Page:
Before you run to the drugstore and drop a bundle on over-the-counter medicines, think twice. Cold symptoms are your body’s way of dealing with an unwelcome virus. Common cold symptoms, fever, cough and runny nose, are actually part of the healing process. If the symptoms are not too severe, you may heal more quickly by living with them rather than treating them.

You give me fever.

A healthy reaction to infection and illness, fever heats up your body, making it less hospitable to germs. Taken orally, a body temperature ranging from 97.4 °F (36.3 °C) to 99.6 °F (37.6 °C) can be considered normal. Exercise, hot weather, a hot bath or wearing too many clothes may make your body temperature rise a bit higher.
When you are ill and your temperature climbs up to 102 °F (38.9 °C) that can be a sign that your body is making a healthy response and fighting an infection. Most healthy adults and children can tolerate a fever that rises to 103 °F (39.4 °C) or 104 °F (40 °C) for short periods of time. However, you should always consult your doctor as a high fever can indicate a severe illness.
When you have a fever, be sure to drink plenty of water, dress lightly and, if you want to bring the temperature a little lower without taking a medicine, try cooling down in a tepid bath.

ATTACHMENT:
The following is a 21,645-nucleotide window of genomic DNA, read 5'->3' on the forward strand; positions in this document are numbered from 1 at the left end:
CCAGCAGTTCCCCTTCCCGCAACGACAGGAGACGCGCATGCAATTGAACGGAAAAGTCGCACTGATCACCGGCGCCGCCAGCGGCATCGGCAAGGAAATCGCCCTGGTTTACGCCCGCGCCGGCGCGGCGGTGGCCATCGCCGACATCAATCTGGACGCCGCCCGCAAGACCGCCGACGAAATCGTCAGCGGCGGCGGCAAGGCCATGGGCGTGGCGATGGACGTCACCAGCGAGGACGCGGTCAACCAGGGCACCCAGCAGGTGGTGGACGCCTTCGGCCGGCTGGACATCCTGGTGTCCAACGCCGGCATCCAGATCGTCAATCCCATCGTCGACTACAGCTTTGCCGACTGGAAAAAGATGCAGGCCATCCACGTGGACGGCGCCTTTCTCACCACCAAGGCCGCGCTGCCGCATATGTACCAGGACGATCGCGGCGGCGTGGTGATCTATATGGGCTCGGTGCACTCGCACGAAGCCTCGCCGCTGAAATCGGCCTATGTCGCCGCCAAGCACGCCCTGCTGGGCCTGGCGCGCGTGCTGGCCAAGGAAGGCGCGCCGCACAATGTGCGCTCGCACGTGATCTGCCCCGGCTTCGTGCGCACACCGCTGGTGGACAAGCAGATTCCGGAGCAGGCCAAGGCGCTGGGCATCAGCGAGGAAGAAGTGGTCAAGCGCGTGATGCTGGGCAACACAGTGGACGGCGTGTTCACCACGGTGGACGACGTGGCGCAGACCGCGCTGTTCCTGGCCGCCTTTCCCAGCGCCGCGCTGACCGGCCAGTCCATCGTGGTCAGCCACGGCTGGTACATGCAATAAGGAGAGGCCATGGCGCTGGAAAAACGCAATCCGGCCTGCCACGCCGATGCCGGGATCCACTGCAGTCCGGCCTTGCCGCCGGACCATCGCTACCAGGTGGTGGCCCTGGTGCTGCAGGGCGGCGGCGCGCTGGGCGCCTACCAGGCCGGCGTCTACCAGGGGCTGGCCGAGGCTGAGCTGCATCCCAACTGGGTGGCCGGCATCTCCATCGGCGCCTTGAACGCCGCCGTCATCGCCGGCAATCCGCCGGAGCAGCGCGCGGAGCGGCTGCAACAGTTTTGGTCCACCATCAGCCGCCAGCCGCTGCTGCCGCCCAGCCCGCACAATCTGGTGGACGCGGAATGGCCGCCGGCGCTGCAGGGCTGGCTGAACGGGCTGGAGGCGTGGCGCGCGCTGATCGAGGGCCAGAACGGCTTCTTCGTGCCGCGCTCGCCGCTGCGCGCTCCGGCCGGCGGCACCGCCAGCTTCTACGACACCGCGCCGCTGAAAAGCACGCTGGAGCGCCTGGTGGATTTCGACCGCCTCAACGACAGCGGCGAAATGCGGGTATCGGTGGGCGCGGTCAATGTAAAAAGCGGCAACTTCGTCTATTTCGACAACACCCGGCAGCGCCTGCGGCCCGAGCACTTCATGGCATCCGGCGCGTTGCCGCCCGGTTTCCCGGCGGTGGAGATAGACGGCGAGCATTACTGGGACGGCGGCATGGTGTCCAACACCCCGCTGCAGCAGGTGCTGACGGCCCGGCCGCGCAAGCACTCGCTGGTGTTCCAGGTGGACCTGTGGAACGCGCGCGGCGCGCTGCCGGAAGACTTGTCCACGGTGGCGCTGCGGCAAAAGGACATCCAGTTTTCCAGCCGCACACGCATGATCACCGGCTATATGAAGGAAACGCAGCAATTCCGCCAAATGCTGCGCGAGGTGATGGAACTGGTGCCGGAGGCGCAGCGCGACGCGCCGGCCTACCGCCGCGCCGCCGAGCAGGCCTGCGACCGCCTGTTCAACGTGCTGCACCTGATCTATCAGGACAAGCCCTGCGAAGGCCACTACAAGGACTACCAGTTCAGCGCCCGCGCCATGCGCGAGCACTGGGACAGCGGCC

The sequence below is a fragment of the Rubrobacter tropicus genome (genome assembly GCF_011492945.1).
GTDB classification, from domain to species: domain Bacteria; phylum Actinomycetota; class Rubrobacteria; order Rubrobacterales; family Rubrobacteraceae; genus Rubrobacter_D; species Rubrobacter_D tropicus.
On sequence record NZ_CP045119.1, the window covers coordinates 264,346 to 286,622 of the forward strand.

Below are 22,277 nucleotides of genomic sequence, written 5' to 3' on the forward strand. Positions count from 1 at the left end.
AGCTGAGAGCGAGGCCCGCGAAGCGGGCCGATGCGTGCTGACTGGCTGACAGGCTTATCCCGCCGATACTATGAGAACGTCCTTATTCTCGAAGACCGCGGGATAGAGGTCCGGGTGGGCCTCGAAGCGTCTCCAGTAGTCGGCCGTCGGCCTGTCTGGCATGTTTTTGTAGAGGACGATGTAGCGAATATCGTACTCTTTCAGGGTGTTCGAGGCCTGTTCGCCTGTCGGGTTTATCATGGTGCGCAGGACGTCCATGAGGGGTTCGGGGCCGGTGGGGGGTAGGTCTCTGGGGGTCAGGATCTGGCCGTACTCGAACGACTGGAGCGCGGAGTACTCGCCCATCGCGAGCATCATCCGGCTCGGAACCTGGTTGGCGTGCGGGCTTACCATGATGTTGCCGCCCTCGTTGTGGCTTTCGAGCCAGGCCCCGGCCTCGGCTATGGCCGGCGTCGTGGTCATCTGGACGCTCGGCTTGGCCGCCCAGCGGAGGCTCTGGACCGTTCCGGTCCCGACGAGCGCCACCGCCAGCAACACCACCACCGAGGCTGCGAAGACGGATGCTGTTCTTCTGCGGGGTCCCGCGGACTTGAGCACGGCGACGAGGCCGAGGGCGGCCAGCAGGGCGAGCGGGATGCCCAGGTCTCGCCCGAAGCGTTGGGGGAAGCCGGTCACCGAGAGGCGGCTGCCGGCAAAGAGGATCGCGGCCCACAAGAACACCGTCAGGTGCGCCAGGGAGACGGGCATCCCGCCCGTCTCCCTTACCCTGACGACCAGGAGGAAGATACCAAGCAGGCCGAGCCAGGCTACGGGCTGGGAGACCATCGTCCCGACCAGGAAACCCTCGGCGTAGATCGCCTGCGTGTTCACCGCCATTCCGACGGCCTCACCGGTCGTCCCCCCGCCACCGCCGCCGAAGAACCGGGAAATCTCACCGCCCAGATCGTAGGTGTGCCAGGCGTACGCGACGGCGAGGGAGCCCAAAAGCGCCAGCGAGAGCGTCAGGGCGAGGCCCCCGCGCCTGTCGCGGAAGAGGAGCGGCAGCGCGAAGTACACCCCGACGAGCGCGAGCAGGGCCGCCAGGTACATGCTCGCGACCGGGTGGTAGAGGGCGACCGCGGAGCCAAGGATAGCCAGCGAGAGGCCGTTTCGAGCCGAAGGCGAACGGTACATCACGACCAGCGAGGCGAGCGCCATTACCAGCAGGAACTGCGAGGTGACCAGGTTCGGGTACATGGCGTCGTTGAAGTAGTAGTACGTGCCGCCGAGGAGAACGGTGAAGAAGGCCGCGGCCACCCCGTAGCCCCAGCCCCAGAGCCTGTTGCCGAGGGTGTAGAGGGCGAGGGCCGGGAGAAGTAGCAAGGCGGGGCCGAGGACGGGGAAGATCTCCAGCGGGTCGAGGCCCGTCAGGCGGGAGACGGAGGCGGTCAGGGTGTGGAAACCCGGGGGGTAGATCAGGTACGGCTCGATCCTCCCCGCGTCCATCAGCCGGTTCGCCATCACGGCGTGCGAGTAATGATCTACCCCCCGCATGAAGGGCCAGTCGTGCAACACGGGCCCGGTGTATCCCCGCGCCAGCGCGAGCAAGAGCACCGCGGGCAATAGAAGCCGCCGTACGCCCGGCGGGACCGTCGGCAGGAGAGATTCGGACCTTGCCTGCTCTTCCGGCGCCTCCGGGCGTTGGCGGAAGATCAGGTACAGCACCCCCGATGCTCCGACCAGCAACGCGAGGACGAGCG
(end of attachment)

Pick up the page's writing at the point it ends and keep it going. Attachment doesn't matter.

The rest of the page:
The nose knows.

When you catch a cold or flu that affects your nose or sinuses, the nose responds by creating clear mucous to wash the germs away. Within a few days, your immune system is working full force and the mucous turns white or yellow. When the tide turns towards recovery, the healthy bacteria normally living in the nose return and the mucous turns greenish.
If you immediately use remedies that inhibit mucous flow, you may well slow down your natural healing process. Using a nasal decongestant restricts blood flow to your nose. This slows the body’s natural processes for clearing germs from nasal passages. Natural comfort measures include using a cool mist vaporizer in your room or warm, salt-water nasal spray.

Cough cues.

Coughing clears your breathing passage by removing mucous from your lungs and upper airway. A productive cough helps you heal by bringing up phlegm or mucous that drained down the throat from the nose or sinuses or came up from the lungs. As such, coughing helps the body fight colds and flu as well as pneumonia, bronchitis and sinusitis. Of course, if your cough prevents you from getting a good night’s rest, you may want to treat it. Before resorting to chemical remedies, try warm tea or hot grapefruit juice with honey, an herbal cough drop or a steamy shower. Throat sore from coughing? Try a warm, saltwater gargle (one teaspoon of salt to one cup of water).

More tips for faster healing.

Blow your nose often. Stay warm. Get plenty of rest. And, drink hot fluids, such as herbal teas with lemon and honey. As long as symptoms are moderate, enduring them can help you get well faster.

Sources:
www.cdc.gov/drugresistance/community/faqs.htm#6
www.webmd.com/hw/parenting_news/hw92969.asp

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